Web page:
WordReference Random House Learner's Dictionary of American English © 2015
chew /tʃu/USA pronunciation   v. 
  1. to crush or grind (something) with the teeth: [+ object]She was chewing gum.[no object]Don't chew with your mouth open.
  2. to tear or mangle, as if by chewing: [+ up + object]The sorting machine chewed up the letters.[+ object + up]The machine just chewed them up.
  3. [+ object] to make by or as if by chewing: The puppy chewed a hole in the rug.
  4. to think about; meditate on;
    consider at length: [+ object ( + over)]to chew a problem over in one's mind.[ ~ ( + over) + obj]:The more you chew over this problem, the worse it will seem.[+ on + object]He chewed on it briefly, then spoke up.
  5. chew out, Slang. to scold harshly: [+ out + object]The boss chewed out the sales manager.[+ object + out]She really chewed him out for that.

n. [countable]
  • an act or instance of chewing.
  • something chewed or intended for chewing:a little chew of candy.
  • idiom
    1. Idioms, Informal Termschew the fat or rag ,[Informal.]to converse in a relaxed or aimless manner;

    chew•er,n. [countable]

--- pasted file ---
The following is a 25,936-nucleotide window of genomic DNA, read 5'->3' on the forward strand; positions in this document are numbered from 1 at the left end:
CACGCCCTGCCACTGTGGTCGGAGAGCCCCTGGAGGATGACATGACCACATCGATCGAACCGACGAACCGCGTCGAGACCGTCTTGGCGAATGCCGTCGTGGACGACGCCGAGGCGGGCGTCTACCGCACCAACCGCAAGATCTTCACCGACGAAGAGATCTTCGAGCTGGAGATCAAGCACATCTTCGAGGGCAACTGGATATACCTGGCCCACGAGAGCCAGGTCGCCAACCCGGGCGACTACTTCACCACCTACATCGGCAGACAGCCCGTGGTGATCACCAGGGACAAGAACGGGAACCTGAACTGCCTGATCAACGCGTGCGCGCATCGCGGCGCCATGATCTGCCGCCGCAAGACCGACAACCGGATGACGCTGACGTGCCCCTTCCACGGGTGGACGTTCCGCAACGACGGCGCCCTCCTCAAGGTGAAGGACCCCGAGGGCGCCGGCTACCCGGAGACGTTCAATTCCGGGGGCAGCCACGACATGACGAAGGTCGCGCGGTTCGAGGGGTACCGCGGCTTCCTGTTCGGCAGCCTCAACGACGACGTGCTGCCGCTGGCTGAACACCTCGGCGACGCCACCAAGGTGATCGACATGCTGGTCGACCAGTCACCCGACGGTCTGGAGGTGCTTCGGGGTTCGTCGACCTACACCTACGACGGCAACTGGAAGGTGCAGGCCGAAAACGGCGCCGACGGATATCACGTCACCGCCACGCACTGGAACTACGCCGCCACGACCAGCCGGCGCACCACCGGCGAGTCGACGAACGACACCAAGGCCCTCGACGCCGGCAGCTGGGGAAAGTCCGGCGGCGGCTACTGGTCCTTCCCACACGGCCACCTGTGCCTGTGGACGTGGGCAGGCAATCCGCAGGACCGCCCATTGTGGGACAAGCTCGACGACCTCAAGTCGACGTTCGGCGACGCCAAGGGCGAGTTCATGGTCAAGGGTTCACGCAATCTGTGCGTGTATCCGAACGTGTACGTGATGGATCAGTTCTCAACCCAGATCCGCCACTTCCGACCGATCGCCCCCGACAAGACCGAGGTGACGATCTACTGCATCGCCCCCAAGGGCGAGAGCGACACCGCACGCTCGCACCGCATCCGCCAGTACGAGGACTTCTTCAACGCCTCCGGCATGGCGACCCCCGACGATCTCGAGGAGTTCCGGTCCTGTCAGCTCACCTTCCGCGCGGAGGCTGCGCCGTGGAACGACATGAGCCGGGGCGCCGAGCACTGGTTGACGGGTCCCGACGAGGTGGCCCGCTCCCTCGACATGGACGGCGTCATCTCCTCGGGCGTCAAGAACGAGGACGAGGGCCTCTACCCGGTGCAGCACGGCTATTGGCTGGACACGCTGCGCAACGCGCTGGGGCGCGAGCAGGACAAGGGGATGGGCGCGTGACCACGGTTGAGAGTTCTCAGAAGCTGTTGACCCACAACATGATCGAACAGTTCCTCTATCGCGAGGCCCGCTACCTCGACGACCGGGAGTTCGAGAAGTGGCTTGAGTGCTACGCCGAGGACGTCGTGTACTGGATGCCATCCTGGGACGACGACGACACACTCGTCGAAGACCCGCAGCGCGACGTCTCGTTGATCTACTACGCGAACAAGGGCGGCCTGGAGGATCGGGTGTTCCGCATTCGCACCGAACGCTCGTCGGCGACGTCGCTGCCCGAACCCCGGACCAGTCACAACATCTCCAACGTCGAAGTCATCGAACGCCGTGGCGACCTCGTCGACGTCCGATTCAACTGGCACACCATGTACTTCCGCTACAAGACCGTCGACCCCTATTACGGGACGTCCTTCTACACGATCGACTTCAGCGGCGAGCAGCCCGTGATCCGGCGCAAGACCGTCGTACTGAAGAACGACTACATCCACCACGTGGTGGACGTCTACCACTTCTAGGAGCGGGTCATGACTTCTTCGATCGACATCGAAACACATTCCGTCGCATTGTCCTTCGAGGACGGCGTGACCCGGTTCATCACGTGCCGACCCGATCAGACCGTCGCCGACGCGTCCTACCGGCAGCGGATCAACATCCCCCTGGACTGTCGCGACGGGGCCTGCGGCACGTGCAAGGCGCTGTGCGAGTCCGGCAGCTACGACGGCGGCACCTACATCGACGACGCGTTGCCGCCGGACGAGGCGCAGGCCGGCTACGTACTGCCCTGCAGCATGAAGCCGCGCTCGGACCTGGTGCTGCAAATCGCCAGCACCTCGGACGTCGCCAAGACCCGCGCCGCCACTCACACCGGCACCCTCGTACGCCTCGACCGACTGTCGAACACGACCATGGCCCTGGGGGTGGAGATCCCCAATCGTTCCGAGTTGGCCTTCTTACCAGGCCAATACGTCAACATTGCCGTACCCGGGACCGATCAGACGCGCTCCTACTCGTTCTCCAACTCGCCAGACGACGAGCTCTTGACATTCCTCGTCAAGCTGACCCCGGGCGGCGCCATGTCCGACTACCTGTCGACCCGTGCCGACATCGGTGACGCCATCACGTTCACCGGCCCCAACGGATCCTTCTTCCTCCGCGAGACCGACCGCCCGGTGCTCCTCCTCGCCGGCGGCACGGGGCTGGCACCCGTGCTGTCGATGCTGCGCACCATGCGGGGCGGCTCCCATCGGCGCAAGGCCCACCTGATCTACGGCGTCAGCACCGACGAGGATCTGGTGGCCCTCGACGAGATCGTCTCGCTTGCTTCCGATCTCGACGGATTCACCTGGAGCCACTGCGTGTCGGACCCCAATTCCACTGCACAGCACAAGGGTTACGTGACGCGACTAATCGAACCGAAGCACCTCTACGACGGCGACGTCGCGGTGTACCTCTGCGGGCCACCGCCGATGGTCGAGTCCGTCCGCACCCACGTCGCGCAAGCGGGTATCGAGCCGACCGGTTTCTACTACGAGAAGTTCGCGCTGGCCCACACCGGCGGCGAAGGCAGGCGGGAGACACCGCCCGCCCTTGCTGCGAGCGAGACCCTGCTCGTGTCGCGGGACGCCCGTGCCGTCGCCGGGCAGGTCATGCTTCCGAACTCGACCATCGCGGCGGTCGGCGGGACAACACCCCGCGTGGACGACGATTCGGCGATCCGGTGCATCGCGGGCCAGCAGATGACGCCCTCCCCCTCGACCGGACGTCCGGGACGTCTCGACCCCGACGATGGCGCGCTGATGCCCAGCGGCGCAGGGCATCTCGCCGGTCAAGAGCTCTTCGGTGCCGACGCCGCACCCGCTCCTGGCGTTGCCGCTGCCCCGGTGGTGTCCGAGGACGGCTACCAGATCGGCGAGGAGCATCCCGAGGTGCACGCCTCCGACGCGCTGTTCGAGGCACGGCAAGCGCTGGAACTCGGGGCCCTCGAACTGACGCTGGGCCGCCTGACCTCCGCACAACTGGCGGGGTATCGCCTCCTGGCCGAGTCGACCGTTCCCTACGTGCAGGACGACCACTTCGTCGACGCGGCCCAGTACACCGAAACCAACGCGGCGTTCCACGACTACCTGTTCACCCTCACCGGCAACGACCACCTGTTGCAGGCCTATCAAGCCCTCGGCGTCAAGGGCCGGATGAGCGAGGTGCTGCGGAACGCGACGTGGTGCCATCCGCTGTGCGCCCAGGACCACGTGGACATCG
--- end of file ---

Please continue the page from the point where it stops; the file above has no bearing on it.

WordReference Random House Unabridged Dictionary of American English © 2015
    chew  (cho̅o̅), 
    1. to crush or grind with the teeth;
    2. to crush, damage, injure, etc., as if by chewing (often fol. by up):The faulty paper feeder chewed the letters up.
    3. to make by or as if by chewing:The puppy chewed a hole in my slipper.
    4. to meditate on; consider deliberately (often fol. by over):He chewed the problem over in his mind.

  • to perform the act of crushing or grinding with the teeth.
  • Informal Terms[Informal.]to chew tobacco.
  • to meditate.
  • chew out, [Slang.]to scold harshly:The sergeant chewed out the recruits.
  • Informal Terms, Idiomschew the fat, [Informal.]to converse at length in a relaxed manner; chat:They liked to sit around chewing the fat.Also,chew the rag. 

  • n. 
  • an act or instance of chewing.
  • something chewed or intended for chewing:a chew of tobacco; taffy chews.
  • Etymology:bef. 1000;
    Middle English chewen, Old English cēowan;
    cognate with Old High German kiuwan (German kauen)
    chewer, n. 

    Collins Concise English Dictionary © HarperCollins Publishers::

    chew /tʃuː/ vb
    1. to work the jaws and teeth in order to grind (food); masticate
    2. to bite repeatedly: she chewed her nails anxiously
    3. (intransitive) to use chewing tobacco
    4. chew the fat, chew the ragslang to argue over a point
    5. to talk idly; gossip
    1. the act of chewing
    2. something that is chewed
    Etymology: Old English ceowan; related to Old High German kiuwan, Dutch kauwen, Latin gingīva a gum

    ˈchewable adj ˈchewer n

    'chew' also found in these entries:

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